3. Meanwhile, in a skillet over medium-high heat, warm the oil. Add the merguez and saut- until brown, about 5 minutes. Use a slotted spoon to transfer the sausage to a plate lined with paper towels. Toss the garlic into the pan and saut- until fragrant, about 1 minute.
  4. Add the tomatoes and bay leaf and simmer, mashing the tomatoes a bit to break them up, for 20 minutes. Return the sausage to the pan and simmer until the mixture is a thick sauce, about 20 minutes longer. Season with salt and pepper.
  5. While the sauce is simmering, bring a large pot of salted water to a boil. Add the pasta and cook until just al dente, about 3 minutes. Drain, add to the tomato sauce, and toss well. Remove the bay leaf. Divide the pasta among 4 to 6 plates. Dollop the pea sauce over the top of each serving, garnish with the Pecorino and mint, and serve immediately.


Coffee and Cardamom Spiced Squab
Preparation Time: 1 hour, plus 20 minutes marinating and 25 minutes roasting
Serves 4 to 6
  • 1/2 cup grapeseed oil
  • Seeds from 10 cardamom pods
  • 4 squabs, 1 pound each
  • 4 cups coffee, brewed with 15 cardamom pods
  • Coarse sea salt or kosher salt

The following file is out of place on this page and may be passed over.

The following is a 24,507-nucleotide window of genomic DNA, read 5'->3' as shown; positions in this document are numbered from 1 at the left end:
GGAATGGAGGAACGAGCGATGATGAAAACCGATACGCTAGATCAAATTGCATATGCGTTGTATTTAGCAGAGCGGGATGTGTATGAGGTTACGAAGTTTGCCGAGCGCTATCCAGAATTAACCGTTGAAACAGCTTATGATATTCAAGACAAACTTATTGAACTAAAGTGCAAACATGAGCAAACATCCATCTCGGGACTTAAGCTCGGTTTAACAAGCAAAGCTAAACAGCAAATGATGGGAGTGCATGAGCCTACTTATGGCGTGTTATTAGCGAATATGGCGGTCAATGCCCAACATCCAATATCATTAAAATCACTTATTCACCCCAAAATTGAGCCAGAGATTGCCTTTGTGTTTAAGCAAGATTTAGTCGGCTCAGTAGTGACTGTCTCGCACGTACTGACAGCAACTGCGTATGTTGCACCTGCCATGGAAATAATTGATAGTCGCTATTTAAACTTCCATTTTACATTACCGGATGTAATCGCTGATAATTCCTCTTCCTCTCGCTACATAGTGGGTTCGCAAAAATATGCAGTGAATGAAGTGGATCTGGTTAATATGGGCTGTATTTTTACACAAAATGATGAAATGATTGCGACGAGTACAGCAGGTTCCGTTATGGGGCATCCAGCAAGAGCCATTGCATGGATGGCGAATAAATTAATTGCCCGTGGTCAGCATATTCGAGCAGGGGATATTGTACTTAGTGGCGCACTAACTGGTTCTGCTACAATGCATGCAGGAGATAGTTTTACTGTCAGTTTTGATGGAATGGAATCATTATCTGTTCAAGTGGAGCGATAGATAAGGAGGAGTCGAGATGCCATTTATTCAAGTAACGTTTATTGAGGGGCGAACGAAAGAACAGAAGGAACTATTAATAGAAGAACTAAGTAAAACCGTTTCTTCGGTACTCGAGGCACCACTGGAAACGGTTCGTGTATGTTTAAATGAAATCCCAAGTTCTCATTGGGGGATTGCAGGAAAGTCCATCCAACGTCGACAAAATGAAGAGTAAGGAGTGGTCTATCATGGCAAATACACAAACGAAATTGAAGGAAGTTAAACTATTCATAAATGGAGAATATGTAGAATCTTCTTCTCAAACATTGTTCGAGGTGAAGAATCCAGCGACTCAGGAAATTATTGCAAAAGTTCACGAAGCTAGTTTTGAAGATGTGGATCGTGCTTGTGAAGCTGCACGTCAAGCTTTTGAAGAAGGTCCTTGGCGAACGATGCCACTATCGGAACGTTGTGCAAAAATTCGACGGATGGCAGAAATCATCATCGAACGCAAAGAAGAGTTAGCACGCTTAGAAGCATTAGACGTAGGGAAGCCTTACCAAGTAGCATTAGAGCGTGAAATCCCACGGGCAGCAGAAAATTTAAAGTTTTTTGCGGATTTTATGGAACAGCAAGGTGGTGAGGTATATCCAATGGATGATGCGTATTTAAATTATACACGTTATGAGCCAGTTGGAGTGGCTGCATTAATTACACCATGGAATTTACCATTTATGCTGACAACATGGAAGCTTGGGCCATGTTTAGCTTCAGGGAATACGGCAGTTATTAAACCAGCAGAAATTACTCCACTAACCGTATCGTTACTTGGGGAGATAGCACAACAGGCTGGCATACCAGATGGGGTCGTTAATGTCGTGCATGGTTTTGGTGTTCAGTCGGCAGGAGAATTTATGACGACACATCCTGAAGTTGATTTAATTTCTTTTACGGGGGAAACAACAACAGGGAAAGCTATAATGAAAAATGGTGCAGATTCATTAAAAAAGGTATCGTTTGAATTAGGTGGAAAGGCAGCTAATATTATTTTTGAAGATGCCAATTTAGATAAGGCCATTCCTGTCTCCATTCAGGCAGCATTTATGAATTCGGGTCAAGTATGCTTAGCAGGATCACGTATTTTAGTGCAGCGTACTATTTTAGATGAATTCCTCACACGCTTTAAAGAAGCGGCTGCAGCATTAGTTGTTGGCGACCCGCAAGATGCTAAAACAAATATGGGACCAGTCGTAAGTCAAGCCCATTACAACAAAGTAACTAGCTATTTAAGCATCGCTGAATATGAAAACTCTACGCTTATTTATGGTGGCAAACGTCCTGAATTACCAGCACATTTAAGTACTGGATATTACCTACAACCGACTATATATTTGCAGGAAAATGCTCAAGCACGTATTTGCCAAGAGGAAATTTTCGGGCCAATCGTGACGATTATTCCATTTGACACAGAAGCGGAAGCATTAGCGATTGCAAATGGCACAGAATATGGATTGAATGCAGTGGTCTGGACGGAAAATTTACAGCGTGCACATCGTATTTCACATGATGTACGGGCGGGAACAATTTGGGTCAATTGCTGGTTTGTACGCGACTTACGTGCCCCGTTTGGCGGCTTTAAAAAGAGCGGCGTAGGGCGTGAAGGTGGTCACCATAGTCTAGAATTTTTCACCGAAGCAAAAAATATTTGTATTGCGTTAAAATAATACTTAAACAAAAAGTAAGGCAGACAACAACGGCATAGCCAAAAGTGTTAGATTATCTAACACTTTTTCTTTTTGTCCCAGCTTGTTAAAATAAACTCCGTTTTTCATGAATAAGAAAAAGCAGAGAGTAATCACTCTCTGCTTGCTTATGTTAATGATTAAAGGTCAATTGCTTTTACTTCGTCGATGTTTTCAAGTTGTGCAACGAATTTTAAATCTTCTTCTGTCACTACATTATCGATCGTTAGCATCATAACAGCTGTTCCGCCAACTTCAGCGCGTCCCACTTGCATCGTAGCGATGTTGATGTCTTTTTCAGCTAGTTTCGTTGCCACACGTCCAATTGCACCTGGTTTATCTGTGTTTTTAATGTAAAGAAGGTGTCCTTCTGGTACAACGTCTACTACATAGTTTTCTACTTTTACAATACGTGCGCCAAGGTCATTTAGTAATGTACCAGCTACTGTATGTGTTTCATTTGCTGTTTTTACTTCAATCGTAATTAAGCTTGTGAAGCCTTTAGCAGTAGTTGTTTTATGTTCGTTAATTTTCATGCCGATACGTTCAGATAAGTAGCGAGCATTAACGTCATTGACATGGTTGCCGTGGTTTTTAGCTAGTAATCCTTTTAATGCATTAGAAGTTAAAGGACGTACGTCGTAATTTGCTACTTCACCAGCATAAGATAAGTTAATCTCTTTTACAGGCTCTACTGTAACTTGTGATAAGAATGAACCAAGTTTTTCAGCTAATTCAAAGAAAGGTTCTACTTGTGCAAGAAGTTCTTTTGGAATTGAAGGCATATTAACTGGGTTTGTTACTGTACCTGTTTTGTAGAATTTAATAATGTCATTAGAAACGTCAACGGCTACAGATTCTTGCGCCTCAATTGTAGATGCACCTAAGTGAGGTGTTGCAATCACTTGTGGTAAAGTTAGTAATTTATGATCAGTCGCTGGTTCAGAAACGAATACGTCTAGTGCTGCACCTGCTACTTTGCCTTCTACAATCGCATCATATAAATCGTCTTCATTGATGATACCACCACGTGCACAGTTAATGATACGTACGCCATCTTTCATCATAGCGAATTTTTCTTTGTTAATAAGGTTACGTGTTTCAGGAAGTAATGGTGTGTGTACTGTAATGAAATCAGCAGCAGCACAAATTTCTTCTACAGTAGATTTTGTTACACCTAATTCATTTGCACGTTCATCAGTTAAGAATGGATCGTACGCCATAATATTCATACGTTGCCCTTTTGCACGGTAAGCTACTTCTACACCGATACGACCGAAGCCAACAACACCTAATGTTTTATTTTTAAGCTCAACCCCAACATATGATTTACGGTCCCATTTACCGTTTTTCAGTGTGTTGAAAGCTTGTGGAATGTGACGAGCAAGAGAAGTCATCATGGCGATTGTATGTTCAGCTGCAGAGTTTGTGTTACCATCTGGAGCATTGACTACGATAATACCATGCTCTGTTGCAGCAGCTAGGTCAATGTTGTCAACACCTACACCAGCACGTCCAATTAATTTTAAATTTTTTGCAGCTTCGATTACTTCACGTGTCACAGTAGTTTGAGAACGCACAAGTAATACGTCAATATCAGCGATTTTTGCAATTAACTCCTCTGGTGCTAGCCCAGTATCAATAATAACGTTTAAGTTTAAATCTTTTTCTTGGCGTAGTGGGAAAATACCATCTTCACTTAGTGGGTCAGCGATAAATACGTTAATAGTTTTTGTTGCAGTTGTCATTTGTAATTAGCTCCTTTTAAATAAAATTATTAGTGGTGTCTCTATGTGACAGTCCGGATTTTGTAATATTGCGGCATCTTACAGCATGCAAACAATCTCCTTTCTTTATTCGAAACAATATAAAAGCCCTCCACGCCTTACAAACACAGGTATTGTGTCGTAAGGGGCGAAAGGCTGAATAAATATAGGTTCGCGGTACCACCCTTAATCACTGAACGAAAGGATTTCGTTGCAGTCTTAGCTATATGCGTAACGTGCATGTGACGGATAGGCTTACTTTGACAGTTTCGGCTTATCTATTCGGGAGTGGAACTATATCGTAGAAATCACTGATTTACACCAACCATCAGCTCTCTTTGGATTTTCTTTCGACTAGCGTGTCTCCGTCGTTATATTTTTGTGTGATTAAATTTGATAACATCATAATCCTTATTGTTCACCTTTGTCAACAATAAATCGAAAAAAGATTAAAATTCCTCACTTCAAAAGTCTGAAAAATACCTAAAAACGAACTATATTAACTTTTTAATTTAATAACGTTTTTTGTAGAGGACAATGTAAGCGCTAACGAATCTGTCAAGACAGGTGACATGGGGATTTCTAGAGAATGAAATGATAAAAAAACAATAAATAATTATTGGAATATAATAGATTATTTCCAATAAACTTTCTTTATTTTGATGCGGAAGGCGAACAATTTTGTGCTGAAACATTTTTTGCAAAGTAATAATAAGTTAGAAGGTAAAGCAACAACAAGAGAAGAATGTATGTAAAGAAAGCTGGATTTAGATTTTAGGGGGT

• 4 tablespoons extra-virgin olive oil
  1. In a blender, whirl the grapeseed oil with the cardamom seeds, then strain through a fine-mesh sieve into a small bowl. Set aside.
  2. Preheat the oven to 400 degrees. Place the squab in a heavy-duty Ziploc bag or two, depending upon the size of the bags you have, then add the coffee, dividing it between the two bags if necessary. Squeeze out all the air and seal the bags. Let sit for 10 minutes, then turn the bags and let rest for another 10 minutes. Pat the squab dry with a towel and place them in a roasting pan.
  3. Season the squab with salt, drizzle each with 1 tablespoon of the olive oil, and roast for 25 minutes, flipping the squab after 10 minutes. The meat should still be a little rare, that's okay for squab.
  4. When you remove the squab from the oven, brush them all over with the cardamom oil, and preheat the broiler.
  5. To finish the dish, broil the squab until the skin turns crisp, about 2 minutes per side. You can serve each guest a whole squab or carve and portion them out.

Mort Rosenblum, author of A Goose in Toulouse and Chocoate: The Bittersweet Saga of Light and Dark, is with us tomorrow to unfold some of the mystery behind the esteemed truffle.

One Good Dish

David Tanis

Producers:
Marina McLeod
Bob Carlson
Jennifer Ferro